TUPELO – Back-to-back thunderstorms soaked the city in 2 inches of rain this week while downing trees and causing scattered power outages.
Most of the damage caused by the sudden storms, which arrived in the early evening Sunday and again Monday, was minor.
Storm water drains whisked away rapidly falling rain without flooding, said Public Works Director Sid Russell. And the roughly 1,000 homes and businesses that lost power during the lightning-filled rains were online again quickly, said Tupelo Water & Light Manager Johnny Timmons.
Vernon Shaffer and his family weren’t as fortunate. A century-old pin oak in the family’s front yard collapsed into their house Monday night, ripping out the power and gouging large holes into the roof over the living room and master bedroom.
The tree also took out the windshield and driver’s side window in Shaffer’s red pickup truck as it crashed to the ground.
“We had just gotten our computers shut down and I heard a loud crack,” Shaffer recalled. “And then a real bright flash filled the room. After that, everything was dark.”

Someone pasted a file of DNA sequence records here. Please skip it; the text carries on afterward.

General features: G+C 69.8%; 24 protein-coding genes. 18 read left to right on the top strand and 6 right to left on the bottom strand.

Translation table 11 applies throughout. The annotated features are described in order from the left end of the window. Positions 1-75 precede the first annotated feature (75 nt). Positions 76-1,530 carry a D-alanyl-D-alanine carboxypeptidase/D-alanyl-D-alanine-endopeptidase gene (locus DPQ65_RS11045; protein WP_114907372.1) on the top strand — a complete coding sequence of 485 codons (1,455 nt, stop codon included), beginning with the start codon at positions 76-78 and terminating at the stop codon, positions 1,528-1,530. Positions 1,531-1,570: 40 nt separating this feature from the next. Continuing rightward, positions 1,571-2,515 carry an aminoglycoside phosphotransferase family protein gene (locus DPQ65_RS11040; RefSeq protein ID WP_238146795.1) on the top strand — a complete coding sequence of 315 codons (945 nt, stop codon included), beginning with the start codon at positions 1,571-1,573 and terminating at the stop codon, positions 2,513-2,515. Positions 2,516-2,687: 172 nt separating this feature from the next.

The family didn’t realize the tree had crushed a portion of the house until everybody grabbed flashlights and began walking around. No one had been in either of the affected rooms at the time, Shaffer said, otherwise they could have been seriously injured.
Jagged rafters pierced the furniture from the exposed roof after the incident; they since have been removed.
On Wednesday, work crews were still busy cutting and removing the tree while others worked to restore power so they could begin sucking out the standing water. The Shaffers, who had just purchased sufficient homeowner’s insurance last year, are staying at a motel until repairs are complete.
Shaffer said he had asked the city to remove the tree last year because it appeared sick, but it wasn’t completely on municipal right of way and the city didn’t do it. A private company would have charged $3,500 for the job, but Shaffer didn’t have the money at the time.
“God did what I couldn’t afford to do,” he said.
The 2 inches of rain that fell this week bring July’s total in Tupelo to 7.01 inches. That’s more than double what it usually is this late in the month – 3.26 inches, according Tom Salem of the National Oceanographic and Atmospheric Administration’s Memphis office.
The storms produced not only heavy rainfall and high winds, but also thousands of lightning strikes. Some 3,000 strikes hit in the area between 9 p.m. and 10 p.m. Monday, Salem reported.
During the same hour, about 8,000 strikes occurred throughout the Mid-South, he said.
More severe weather could come again this week.
Contact Emily Le Coz at (662) 678-1588 or firstname.lastname@example.org.
Emily Le Coz/NEMS Daily Journal